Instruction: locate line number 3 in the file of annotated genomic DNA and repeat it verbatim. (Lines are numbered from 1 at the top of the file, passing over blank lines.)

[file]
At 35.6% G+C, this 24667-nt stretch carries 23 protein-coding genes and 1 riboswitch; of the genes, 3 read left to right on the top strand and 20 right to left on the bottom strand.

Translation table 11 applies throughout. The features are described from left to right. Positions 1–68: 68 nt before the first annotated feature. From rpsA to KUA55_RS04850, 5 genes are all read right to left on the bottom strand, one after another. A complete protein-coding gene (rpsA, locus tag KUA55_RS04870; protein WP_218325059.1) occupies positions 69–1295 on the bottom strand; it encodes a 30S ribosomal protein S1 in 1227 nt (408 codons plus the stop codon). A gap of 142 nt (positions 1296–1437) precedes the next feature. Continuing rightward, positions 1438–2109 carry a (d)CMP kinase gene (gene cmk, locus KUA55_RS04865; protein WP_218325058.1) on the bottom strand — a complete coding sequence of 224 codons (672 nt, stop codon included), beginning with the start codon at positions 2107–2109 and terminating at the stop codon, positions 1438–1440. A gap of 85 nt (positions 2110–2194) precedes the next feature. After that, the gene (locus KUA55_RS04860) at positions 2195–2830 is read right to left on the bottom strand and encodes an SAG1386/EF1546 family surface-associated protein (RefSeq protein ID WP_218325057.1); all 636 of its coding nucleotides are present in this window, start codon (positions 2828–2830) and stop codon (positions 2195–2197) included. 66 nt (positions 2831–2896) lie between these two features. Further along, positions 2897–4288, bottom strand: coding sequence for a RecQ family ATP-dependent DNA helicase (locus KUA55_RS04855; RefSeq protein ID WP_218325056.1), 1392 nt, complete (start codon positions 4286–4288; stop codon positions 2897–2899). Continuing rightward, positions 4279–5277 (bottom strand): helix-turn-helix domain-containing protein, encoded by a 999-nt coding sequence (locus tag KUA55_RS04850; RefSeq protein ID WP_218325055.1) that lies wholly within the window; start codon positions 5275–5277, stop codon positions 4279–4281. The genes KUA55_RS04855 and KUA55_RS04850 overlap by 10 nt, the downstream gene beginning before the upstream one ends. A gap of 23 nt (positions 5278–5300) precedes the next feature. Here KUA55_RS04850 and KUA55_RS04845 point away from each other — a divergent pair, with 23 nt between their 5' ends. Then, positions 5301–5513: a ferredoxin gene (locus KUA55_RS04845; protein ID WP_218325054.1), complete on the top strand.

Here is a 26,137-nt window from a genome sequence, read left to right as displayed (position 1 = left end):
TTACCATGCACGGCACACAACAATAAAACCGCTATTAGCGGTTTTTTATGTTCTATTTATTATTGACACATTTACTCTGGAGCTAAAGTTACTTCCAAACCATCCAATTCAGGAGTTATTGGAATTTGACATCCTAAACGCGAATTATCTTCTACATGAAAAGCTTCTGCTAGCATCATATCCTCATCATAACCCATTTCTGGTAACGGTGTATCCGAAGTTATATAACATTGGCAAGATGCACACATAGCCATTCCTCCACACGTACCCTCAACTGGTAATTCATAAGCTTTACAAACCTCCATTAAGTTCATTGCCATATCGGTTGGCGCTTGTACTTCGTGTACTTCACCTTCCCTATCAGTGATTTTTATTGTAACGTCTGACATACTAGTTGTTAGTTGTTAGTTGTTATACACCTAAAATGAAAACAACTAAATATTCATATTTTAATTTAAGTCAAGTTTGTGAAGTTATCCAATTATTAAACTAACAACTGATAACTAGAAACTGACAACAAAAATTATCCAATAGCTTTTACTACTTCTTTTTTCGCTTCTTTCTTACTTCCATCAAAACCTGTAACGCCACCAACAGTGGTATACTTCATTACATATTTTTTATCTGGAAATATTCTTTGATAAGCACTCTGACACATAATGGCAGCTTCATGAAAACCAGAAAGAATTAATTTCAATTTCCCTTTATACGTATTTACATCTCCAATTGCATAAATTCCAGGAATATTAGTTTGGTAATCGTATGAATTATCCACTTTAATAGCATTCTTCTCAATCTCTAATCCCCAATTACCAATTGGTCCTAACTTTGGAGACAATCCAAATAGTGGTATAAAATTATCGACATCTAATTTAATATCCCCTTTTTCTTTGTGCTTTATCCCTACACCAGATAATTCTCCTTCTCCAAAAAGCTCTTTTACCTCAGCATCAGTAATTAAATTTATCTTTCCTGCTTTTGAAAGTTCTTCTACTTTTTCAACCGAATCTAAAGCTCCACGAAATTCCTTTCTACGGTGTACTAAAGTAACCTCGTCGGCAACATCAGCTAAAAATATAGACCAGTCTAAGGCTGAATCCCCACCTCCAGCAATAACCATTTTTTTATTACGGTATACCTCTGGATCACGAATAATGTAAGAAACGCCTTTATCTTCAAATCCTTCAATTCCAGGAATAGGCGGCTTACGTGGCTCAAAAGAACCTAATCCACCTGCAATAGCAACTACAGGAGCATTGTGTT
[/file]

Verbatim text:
Here is a 26,137-nt window from a genome sequence, read left to right as displayed (position 1 = left end):